Obtaining a government contract can seem like a boon for most businesses. After all, a government contract may represent a reliable stream of income with little risk attached. However, government agencies retain powers which private entities do not, so their contracts are not without pitfalls.
Termination for convenience
Every contract binds the respective parties to perform certain things throughout the duration of the contract. If a party fails in their obligations, they are typically in breach of the contract and can be held liable for that breach. But government agencies are not as tightly bound as private parties, due to their ability to terminate a contract for their own convenience.
Termination for convenience refers to an agency’s ability to void all or part of a contract prior to the contract’s expiration, when it’s in the government’s interest to do so. And unfortunately for the contractor, what is in the government’s interest is a concept which is construed broadly. Everything from a deterioration of the business relationship to the agency simply no longer needing the goods or services contracted for can provide grounds for the agency to terminate for its convenience.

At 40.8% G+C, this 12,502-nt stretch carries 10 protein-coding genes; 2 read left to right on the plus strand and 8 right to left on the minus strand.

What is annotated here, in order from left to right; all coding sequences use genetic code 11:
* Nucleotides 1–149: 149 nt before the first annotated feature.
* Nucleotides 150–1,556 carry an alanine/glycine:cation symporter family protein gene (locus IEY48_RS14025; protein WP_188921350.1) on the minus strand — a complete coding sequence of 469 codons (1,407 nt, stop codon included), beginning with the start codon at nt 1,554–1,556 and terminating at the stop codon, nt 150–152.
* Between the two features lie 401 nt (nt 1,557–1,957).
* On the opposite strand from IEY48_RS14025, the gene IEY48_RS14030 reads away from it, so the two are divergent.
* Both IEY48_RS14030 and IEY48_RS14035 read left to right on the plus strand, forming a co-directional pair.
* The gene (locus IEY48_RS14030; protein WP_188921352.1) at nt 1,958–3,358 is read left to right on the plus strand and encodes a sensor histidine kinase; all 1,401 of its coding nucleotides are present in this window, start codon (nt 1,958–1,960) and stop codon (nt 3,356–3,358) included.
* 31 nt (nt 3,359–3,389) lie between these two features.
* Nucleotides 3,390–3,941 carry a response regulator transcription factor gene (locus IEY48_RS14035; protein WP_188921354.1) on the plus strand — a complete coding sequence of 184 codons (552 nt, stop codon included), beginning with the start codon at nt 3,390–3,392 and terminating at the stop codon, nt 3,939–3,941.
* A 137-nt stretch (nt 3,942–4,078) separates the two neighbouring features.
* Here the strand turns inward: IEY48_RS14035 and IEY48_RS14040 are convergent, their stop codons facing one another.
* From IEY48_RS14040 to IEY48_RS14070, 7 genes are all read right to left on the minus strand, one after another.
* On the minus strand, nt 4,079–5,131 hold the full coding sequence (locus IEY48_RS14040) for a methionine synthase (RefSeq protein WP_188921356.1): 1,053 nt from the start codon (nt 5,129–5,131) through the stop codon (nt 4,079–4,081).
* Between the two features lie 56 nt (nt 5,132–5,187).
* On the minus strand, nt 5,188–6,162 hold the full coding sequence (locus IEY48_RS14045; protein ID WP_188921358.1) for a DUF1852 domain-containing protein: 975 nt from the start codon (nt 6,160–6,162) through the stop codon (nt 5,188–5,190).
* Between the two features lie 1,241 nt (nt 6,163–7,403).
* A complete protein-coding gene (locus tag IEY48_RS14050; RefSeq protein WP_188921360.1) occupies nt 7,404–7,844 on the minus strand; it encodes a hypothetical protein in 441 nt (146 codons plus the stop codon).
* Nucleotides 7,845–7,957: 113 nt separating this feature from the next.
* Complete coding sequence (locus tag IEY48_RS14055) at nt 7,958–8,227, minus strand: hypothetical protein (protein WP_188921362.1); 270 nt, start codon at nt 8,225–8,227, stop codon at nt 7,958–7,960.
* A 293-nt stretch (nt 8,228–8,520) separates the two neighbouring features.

What remedy is available?
An agency can be in breach of contract if it terminates all or part of a contract prior to its expiration. But in light of termination for convenience, breach of contract will usually require some malfeasance on the part of the agency – such as entering the contract knowing it would terminate it prematurely. Otherwise, the contracting party will likely be limited to a settlement including its unavoidable costs resulting from the termination.